Nurses Revamp Infusion Scheduling and Everyone Benefits

TON - September 2016, Vol 9, No 5 - Best Practices
Caroline Helwick

San Antonio, TX—Oncology nurses at The Ohio State University, Columbus, have been altering their chemotherapy infusions scheduling and achieving higher volume, along with increased patient and nurse satisfaction. At the Oncology Nursing Society 41st Annual Congress, 2 of these projects were described at poster sessions, the Stephanie Spielman Comprehensive Breast Center and the Wexner Medical Center.

No, You Can’t All Come at Once!

The Stefanie Spielman Comprehensive Breast Center was experiencing fluctuation in the volume of patients seen throughout the day and week. The bulk of patients were being scheduled between 10:00 AM and 2:00 PM; this caused safety concerns and inefficiencies, because nurses were unable to accommodate a growing volume of scheduled patients and same-day add-ons, said Lindsey Radcliff, BSN, RN.

“What was wrong? We were seeing about 50 patients between 10:00 AM and 2:00 PM, and add-ons. Patient safety was jeopardized,” Ms Radcliff explained.

A multidisciplinary task force was formed to determine how best to meet patients’ needs safely and efficiently while maximizing patient flow, scheduling, and staffing patterns. They designed a “mini-LEAN” project to revise the scheduling process by spacing chemotherapy treatments throughout the clinic day and week. (LEAN is a method that improves performance by removing waste or nonessential parts of a process.)

Specifically, the group created a scheduling template that added earlier morning appointment times and adjusted nursing schedules to accommodate treatment duration, as follows:

  • The number of patients to be accommodated directly coincides with the number of nurses working in each time slot
  • Early morning appointments are given to patients having only an infusion visit
  • Between 9:30 AM and 1:00 PM, time slots are for patients with a provider visit before their treatment
  • From 2:00 PM to 4:00 PM, appointments are resumed for patients with infusion-only visits
  • Patients whose infusion times are ≥6 hours long must be scheduled by 11:00 AM.

The center now has more morning time slots and more nurses to accommodate these patients. By 9:00 AM the unit is fully staffed with 11 or 12 nurses. Their cutoff time has been extended as well. “It used to be 3 PM, but we realized we can take 30-minute infusions at 4:30 and still be done by 6 PM,” she said.

Greater accommodation of add-ons won buy-ins from physicians. “They were tired of us refusing add-ons, but we just couldn’t take them! Now, I don’t know of a time when we have ever had to tell physicians no,” she added.

The new template has produced a 15% increase in the number of patients seen in a day, without additional stress. “When we used to have 50 patients, it was a crazy day because 5 or 6 came in just 4 hours. Now we see 65, and because they are more spread out, sometimes we are just looking for things to do,” she said.

Initially, some patients were unhappy with their new appointment times. “Some who had been there for years were upset they couldn’t come at 11 AM anymore, but then they realized if they come for a 30-minute infusion at 3:30 they are out of here much faster than when they came earlier.”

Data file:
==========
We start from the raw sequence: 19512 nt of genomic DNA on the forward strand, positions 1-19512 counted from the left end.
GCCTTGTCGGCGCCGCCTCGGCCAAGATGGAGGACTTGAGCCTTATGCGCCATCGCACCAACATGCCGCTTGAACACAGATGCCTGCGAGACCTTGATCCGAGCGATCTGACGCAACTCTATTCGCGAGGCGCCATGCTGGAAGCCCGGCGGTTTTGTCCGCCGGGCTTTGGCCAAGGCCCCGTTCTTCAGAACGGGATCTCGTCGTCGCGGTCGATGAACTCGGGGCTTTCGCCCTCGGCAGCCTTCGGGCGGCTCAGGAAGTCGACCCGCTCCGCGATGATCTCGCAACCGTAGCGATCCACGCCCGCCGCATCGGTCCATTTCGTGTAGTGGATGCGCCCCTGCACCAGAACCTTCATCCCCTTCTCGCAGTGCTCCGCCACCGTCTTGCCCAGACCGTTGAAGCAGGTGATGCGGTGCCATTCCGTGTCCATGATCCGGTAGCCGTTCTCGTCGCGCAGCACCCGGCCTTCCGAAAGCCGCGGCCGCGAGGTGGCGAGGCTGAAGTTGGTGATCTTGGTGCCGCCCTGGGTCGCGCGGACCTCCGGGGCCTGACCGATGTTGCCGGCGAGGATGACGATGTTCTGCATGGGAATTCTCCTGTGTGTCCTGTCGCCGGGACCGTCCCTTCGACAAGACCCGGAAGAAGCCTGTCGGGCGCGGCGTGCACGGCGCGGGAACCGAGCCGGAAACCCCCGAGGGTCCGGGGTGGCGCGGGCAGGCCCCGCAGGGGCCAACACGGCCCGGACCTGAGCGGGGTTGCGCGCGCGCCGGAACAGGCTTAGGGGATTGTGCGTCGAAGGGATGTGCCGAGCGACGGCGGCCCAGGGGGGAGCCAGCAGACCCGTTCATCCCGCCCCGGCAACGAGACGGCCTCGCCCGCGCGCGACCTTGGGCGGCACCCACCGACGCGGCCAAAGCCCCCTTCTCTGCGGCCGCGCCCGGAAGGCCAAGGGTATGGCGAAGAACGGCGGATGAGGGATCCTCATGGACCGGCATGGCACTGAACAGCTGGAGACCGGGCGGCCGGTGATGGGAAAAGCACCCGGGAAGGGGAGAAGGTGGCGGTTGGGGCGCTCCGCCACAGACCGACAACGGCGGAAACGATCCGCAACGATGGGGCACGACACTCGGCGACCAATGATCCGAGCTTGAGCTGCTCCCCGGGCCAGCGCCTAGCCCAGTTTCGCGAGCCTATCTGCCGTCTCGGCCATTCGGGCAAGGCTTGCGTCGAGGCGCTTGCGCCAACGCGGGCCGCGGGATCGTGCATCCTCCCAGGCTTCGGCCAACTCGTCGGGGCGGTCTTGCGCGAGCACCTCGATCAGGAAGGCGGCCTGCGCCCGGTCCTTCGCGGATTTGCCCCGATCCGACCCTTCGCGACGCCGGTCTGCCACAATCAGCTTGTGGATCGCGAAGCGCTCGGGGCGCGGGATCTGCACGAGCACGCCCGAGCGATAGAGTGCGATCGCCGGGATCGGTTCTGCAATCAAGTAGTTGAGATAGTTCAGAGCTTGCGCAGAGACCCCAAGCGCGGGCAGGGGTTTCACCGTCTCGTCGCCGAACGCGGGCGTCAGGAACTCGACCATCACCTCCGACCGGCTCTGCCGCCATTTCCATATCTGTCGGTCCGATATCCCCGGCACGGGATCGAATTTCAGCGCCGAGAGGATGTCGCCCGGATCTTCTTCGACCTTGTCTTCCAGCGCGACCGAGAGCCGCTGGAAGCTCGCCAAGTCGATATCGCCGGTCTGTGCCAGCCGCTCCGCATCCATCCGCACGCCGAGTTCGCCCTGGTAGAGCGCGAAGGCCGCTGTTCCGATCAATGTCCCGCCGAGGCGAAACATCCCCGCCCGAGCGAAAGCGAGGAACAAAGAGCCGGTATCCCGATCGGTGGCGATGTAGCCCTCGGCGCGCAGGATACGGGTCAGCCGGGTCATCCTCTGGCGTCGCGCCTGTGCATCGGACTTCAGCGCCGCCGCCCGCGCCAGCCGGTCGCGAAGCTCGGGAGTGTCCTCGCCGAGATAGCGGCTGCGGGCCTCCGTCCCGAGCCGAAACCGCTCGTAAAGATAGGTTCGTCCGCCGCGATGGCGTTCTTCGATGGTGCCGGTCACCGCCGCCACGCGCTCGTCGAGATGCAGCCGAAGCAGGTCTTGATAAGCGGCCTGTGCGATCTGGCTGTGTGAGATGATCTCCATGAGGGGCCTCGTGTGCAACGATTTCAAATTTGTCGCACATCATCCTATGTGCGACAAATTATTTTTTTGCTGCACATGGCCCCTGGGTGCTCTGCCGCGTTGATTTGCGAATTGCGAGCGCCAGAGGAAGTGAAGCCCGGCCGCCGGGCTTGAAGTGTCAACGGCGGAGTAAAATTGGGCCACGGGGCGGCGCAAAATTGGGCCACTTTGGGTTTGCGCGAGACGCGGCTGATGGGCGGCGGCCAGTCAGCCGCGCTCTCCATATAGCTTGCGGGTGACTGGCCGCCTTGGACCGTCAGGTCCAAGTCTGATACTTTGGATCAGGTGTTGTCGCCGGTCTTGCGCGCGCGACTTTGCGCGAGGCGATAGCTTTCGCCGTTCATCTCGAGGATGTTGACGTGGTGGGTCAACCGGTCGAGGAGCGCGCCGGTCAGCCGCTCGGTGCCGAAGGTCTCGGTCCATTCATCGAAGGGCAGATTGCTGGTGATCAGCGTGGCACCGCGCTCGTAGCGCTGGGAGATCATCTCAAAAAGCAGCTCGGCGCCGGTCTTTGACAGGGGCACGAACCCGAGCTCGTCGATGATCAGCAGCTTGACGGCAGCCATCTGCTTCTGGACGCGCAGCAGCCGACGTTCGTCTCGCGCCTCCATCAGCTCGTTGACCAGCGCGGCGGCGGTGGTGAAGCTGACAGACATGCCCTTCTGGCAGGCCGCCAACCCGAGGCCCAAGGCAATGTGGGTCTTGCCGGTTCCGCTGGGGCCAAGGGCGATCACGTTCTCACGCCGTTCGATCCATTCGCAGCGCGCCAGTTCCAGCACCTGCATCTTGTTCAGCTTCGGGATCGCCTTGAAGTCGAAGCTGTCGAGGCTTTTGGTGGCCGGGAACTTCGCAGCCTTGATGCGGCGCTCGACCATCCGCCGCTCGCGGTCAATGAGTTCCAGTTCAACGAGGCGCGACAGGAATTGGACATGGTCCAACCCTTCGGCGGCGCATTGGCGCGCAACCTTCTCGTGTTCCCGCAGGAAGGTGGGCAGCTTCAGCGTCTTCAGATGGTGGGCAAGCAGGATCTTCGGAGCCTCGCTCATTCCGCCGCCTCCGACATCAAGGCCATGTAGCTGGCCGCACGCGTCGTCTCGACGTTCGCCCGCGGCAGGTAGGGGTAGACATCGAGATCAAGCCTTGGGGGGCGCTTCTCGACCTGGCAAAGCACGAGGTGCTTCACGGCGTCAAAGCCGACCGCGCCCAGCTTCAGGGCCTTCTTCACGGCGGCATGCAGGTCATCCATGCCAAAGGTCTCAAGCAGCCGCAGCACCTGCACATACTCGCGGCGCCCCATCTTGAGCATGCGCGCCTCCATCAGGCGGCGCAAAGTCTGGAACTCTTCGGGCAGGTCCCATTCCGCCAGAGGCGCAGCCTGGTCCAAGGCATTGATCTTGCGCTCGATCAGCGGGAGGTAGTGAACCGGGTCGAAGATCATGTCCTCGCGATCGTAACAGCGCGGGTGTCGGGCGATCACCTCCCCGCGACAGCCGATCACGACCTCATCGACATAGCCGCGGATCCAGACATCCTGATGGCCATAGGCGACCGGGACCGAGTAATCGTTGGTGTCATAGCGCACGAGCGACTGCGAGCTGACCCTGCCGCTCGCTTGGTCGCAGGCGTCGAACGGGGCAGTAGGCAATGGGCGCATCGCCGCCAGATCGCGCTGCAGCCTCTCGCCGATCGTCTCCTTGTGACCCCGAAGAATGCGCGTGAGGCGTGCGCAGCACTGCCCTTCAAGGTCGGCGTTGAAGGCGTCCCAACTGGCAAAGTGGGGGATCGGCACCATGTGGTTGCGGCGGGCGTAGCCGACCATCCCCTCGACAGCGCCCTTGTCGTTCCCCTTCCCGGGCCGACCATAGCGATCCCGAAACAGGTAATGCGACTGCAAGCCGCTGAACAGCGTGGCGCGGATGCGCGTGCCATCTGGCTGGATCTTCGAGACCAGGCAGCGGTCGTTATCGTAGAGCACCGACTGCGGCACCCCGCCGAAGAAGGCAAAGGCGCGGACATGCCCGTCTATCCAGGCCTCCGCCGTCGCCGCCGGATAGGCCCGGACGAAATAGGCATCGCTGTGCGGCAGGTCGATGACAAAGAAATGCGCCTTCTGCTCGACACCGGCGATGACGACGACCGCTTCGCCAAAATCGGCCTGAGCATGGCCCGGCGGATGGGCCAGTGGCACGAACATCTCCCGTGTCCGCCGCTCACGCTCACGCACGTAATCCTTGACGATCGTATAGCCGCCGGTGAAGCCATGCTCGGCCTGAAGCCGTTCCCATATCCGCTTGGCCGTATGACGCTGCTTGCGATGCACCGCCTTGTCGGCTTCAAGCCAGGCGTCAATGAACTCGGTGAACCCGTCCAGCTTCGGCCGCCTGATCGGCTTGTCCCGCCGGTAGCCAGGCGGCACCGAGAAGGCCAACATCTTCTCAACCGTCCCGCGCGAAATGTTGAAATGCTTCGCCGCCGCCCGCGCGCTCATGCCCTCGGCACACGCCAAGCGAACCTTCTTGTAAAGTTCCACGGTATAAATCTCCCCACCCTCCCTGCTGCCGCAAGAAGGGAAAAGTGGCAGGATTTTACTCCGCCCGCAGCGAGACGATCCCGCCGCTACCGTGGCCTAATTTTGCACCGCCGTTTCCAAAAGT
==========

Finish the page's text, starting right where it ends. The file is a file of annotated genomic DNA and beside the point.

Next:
Give Me a Break!

At The Ohio State University Wexner Medical Center, scheduling was overhauled to address a complaint from nurses, said Shavonda Neal, BSN, RN, who presented the poster.

“Our problem was that nurses were not going to lunch. Period. With the model we created, everyone should have a chance to go to lunch,” said Ms Neal.

Their unit has 40 beds and chairs, and 15 nurses manage an average of 70 patients on weekdays, 35 on Saturday, and 15 to 20 on Sunday.

In the new model, patients are evenly scheduled throughout the day, but the schedule is blocked from 11:00 AM to 12:30 PM daily during the week. Between 7:30 AM and 10:30 AM, 35 patients are scheduled, and between 12:30 PM and 5:00 PM, another 35 or more are scheduled, but the lunch break is free of patients.

Other patients needing blood, hydration, platelets, and so forth are added on to the schedule as needed.

The goal for a 70-patient day is for each nurse to have 6 patients—3 in the morning and 3 in the afternoon. The nurse should be able to take care of each patient with minimal float help. The float nurse will be able to field beeping pumps, call lights, and double-checks within each pod, she explained.

Treatments of long duration are scheduled early in the day, and patients with physician appointments or radiation therapy are given priority in scheduling. Charge nurses and schedulers collaborate to maintain the approved number of patients per time slot.

The majority of nurses have been able to leave for lunch within the 11:00 AM to 12:20 PM time frame, and they are able to relieve each other for lunch within a pod when staffing does not permit having floats, she said.

Patient satisfaction scores have remained >95%. After just 3 months under the new model, nurse satisfaction scores (based on the National Database of Nursing Quality Indicators) increased from 80.00 to 89.47, Ms Neal reported.

“Our nurse satisfaction percentage is very high. Nurses are absolutely happy,” she said.

Keeping lunchtime sacred for nurses remains a challenge, she acknowledged. Patient visits have steadily increased, making it hard to optimize patient flow and reduce patient wait times while maintaining nurse and patient satisfaction.

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Last modified: September 14, 2016